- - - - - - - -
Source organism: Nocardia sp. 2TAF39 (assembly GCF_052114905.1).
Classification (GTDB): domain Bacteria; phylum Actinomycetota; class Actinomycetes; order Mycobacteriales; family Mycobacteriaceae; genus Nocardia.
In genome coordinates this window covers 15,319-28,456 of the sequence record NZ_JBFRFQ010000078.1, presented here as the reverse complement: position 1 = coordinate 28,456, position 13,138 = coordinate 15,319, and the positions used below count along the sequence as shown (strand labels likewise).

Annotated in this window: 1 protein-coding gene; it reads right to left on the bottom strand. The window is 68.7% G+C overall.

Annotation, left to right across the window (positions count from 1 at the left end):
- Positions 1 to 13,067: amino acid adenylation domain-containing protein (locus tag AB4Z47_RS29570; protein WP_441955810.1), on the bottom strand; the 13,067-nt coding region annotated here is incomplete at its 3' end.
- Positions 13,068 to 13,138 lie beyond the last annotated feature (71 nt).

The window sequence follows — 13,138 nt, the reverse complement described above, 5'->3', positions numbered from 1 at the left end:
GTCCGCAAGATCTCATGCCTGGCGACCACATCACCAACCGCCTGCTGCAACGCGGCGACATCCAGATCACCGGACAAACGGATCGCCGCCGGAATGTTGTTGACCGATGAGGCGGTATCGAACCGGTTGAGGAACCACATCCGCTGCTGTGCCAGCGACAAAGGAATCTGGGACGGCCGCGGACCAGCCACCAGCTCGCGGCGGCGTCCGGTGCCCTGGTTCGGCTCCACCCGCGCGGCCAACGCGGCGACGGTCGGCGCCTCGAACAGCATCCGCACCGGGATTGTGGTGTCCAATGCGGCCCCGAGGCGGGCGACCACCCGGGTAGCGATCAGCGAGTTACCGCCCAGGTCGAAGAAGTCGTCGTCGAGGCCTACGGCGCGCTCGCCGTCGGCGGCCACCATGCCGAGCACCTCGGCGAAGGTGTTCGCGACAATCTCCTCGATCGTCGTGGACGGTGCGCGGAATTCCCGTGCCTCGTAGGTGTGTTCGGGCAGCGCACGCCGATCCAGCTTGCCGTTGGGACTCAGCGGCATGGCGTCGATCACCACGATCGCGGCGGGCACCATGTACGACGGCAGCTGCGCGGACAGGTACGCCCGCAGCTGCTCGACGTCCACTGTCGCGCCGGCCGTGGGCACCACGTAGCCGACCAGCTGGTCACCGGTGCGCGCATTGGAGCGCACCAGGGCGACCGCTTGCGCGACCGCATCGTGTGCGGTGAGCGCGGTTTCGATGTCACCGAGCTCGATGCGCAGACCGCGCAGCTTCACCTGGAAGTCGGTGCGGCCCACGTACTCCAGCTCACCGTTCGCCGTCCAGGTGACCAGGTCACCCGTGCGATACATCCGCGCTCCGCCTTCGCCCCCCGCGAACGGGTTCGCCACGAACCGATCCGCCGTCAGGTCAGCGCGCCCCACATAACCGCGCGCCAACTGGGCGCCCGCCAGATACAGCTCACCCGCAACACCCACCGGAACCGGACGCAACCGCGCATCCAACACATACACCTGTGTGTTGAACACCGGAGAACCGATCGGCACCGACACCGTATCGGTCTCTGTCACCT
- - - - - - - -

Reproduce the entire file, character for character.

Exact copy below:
Source organism: Nocardia sp. 2TAF39 (assembly GCF_052114905.1).
Classification (GTDB): domain Bacteria; phylum Actinomycetota; class Actinomycetes; order Mycobacteriales; family Mycobacteriaceae; genus Nocardia.
In genome coordinates this window covers 15,319-28,456 of the sequence record NZ_JBFRFQ010000078.1, presented here as the reverse complement: position 1 = coordinate 28,456, position 13,138 = coordinate 15,319, and the positions used below count along the sequence as shown (strand labels likewise).

Annotated in this window: 1 protein-coding gene; it reads right to left on the bottom strand. The window is 68.7% G+C overall.

Annotation, left to right across the window (positions count from 1 at the left end):
- Positions 1 to 13,067: amino acid adenylation domain-containing protein (locus tag AB4Z47_RS29570; protein WP_441955810.1), on the bottom strand; the 13,067-nt coding region annotated here is incomplete at its 3' end.
- Positions 13,068 to 13,138 lie beyond the last annotated feature (71 nt).

The window sequence follows — 13,138 nt, the reverse complement described above, 5'->3', positions numbered from 1 at the left end:
GTCCGCAAGATCTCATGCCTGGCGACCACATCACCAACCGCCTGCTGCAACGCGGCGACATCCAGATCACCGGACAAACGGATCGCCGCCGGAATGTTGTTGACCGATGAGGCGGTATCGAACCGGTTGAGGAACCACATCCGCTGCTGTGCCAGCGACAAAGGAATCTGGGACGGCCGCGGACCAGCCACCAGCTCGCGGCGGCGTCCGGTGCCCTGGTTCGGCTCCACCCGCGCGGCCAACGCGGCGACGGTCGGCGCCTCGAACAGCATCCGCACCGGGATTGTGGTGTCCAATGCGGCCCCGAGGCGGGCGACCACCCGGGTAGCGATCAGCGAGTTACCGCCCAGGTCGAAGAAGTCGTCGTCGAGGCCTACGGCGCGCTCGCCGTCGGCGGCCACCATGCCGAGCACCTCGGCGAAGGTGTTCGCGACAATCTCCTCGATCGTCGTGGACGGTGCGCGGAATTCCCGTGCCTCGTAGGTGTGTTCGGGCAGCGCACGCCGATCCAGCTTGCCGTTGGGACTCAGCGGCATGGCGTCGATCACCACGATCGCGGCGGGCACCATGTACGACGGCAGCTGCGCGGACAGGTACGCCCGCAGCTGCTCGACGTCCACTGTCGCGCCGGCCGTGGGCACCACGTAGCCGACCAGCTGGTCACCGGTGCGCGCATTGGAGCGCACCAGGGCGACCGCTTGCGCGACCGCATCGTGTGCGGTGAGCGCGGTTTCGATGTCACCGAGCTCGATGCGCAGACCGCGCAGCTTCACCTGGAAGTCGGTGCGGCCCACGTACTCCAGCTCACCGTTCGCCGTCCAGGTGACCAGGTCACCCGTGCGATACATCCGCGCTCCGCCTTCGCCCCCCGCGAACGGGTTCGCCACGAACCGATCCGCCGTCAGGTCAGCGCGCCCCACATAACCGCGCGCCAACTGGGCGCCCGCCAGATACAGCTCACCCGCAACACCCACCGGAACCGGACGCAACCGCGCATCCAACACATACACCTGTGTGTTGAACACCGGAGAACCGATCGGCACCGACACCGTATCGGTCTCTGTCACCT